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Effects of organic farming practice on plant health via the microbiome


   School of Biological Sciences

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  Dr P Devlin  Applications accepted all year round  Self-Funded PhD Students Only

About the Project

Healthy plants, like all higher organisms, host an extensive commensal microbial community or microbiome. Non-pathogenic microbes in many cases benefit the host. In plants, both the leaf microbiome, the phyllosphere, and the root microbiome, the rhizosphere, contain a wide range of bacterial and fungal species, including some that have been shown to play a range of roles in plant health. Changes in the microbiome can, therefore, have important effects on agricultural yield. We have been using a metabarcoding approach to analyse the impact of a range of biotic and abiotic stresses experienced by the plant on the microbiome. Direct community sequencing-based approaches negate the need to culture microbes and allow taxonomic diversity of communities as a whole to be compared. This project will see you join a team within the lab analysing the effects of agricultural treatments such as pesticide, bactericide, fungicide, and herbicide. Effects on the microbiome of abiotic factors such as light, drought stress, plant immune responses and even internal plant circadian rhythms are also being tested. This project will examine the effect of approaches such as application of plant growth promoting bacteria or manure on the microbiome. While undoubtedly beneficial to the plant, both have the potential to change the balance of the microbiome. Many manures even contain antibiotic resistance genes selected as a result of application of antibiotics to farm animals and so the impact of these will also be surveyed. This project will also investigate the potential for probiotic treatment / microbiota transfer to help restore microbial homeostasis using synthetic communities (SynComs) cultured from microbes native to healthy untreated plants. The effect of swapping of SynComs on overall markers of plant health will also be examined at both a molecular and physiological level.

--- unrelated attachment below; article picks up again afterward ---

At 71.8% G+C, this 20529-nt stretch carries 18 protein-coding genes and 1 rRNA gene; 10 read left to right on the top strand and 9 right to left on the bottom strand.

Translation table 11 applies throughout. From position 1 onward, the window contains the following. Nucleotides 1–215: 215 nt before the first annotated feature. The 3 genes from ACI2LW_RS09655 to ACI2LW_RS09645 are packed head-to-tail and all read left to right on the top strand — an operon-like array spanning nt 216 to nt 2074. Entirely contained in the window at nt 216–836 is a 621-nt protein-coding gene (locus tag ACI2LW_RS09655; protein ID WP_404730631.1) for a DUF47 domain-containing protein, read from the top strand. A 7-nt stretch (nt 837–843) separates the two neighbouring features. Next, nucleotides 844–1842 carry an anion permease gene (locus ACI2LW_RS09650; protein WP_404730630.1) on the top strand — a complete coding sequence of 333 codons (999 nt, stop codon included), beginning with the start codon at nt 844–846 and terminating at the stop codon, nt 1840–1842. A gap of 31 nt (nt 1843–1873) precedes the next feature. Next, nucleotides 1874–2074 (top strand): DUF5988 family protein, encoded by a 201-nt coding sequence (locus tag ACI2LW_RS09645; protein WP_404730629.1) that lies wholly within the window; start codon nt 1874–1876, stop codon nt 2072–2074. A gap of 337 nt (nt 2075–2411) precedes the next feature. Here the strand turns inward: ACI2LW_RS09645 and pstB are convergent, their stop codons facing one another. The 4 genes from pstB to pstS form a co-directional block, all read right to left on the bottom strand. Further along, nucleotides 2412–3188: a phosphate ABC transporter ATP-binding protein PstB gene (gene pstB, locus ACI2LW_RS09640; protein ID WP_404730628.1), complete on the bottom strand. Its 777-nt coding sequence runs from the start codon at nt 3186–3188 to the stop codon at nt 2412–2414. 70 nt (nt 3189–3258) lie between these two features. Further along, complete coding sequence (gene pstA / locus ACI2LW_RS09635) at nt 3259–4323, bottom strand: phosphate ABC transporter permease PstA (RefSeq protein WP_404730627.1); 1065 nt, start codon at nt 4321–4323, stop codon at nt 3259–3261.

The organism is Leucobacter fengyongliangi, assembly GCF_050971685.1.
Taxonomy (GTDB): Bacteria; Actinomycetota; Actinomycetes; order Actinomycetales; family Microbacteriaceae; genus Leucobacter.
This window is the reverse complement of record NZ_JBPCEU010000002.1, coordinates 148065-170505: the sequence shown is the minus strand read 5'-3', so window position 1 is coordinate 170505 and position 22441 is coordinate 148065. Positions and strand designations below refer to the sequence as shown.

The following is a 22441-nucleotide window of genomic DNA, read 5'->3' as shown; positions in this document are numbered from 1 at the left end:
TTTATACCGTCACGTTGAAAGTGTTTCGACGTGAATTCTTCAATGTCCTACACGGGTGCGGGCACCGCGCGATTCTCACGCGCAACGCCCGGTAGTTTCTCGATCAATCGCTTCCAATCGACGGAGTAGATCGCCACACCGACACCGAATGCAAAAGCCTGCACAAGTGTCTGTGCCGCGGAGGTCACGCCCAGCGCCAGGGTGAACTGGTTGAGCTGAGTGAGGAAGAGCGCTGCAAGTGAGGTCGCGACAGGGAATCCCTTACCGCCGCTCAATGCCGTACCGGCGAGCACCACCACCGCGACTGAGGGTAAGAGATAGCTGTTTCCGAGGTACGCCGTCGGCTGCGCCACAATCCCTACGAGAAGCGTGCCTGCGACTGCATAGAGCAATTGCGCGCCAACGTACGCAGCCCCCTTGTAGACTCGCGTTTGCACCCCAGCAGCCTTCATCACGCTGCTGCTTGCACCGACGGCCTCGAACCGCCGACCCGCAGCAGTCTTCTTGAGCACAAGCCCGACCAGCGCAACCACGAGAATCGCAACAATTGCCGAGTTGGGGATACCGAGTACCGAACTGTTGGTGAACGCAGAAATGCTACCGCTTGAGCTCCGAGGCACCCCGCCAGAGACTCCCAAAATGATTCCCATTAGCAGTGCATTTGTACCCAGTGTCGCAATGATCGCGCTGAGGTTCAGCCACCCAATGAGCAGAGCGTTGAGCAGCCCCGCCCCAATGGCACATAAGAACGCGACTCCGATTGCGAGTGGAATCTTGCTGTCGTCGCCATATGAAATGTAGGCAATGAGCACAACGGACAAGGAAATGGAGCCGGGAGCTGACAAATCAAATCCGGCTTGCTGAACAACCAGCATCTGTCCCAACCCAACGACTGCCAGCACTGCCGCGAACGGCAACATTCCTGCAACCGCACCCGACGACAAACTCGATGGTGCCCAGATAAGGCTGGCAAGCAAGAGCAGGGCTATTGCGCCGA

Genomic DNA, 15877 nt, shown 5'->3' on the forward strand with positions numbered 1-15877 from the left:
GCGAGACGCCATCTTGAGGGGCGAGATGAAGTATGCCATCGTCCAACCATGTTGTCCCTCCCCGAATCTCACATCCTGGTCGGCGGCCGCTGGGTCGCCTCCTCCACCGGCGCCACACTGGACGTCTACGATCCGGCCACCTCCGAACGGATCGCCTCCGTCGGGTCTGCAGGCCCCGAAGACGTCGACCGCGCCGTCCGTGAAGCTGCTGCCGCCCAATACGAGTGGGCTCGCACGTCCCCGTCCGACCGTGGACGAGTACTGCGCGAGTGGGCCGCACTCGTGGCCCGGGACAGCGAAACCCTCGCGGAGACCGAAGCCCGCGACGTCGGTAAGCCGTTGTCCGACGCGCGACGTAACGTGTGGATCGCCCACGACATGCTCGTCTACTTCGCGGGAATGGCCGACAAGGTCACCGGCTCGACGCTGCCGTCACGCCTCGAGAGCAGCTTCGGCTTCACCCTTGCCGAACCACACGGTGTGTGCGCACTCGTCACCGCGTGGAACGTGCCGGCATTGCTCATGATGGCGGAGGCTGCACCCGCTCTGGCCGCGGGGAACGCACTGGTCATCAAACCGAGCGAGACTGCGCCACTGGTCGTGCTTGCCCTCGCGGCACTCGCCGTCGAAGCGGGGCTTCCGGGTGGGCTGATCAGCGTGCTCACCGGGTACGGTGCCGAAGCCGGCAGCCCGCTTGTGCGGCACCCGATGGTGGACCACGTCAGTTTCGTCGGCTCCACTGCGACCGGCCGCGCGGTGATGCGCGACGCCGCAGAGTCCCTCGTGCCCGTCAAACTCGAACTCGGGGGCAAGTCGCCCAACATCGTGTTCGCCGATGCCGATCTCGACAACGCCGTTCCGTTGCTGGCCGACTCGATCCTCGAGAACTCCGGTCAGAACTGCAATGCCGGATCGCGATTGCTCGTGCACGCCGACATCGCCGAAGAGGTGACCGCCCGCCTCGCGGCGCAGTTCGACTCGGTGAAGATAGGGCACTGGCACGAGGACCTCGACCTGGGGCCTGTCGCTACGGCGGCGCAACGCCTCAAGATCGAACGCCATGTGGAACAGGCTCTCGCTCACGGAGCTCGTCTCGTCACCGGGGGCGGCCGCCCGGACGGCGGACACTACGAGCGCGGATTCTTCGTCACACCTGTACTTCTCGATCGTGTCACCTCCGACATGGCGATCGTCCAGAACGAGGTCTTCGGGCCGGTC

References

Liu, Y., Ma, M., Li, G., Yuan, L., Xie, Y., Wei, H., Ma, X., Li, Q., Devlin, P., Xu, X. & Wang, H. (2020) Transcription Factors FHY3 and FAR1 Regulate Light-induced CIRCADIAN CLOCK ASSOCIATED1 Gene Expression in Arabidopsis. Plant Cell. 32, p. 1464-1478
Woodley Of Menie, M., Pawlik, P., Webb, M., Bruce, K. & Devlin, P. (2019) Circadian leaf movements facilitate overtopping of neighbors. Progress in Biophysics and Molecular Biology. 146, p. 104-111
Gadhave, K.*, Devlin, P.*, Ebertz, A., Ross, A. & Gange, A. (2018) Soil Inoculation with Bacillus spp. Modifies Root Endophytic Bacterial Diversity, Evenness, and Community Composition in a Context-Specific Manner. Microbial Ecology. 76, p. 741-750
Devlin, P. (2016) Plants wait for the lights to change to red. PAS. 113, p. 7301-7303
Gallemí, M., Galstyan, A., Paulišić, S., Then, C., Ferrández-Ayela, A., Lorenzo-Orts, L., Roig-Villanova, I., Wang, X., Micol, J. L., Ponce, M. R., Devlin, P. & Martinez-Garcia, J. (2016) DRACULA2 is a dynamic nucleoporin with a role in regulating the shade avoidance syndrome in Arabidopsis. Development 143, p. 1623-1631
Siddiqui, H., Khan, S., Rhodes, B. & Devlin, P. (2016) FHY3 and FAR1 Act Downstream of Light Stable Phytochromes. Frontiers in Plant Science. 7, 175.

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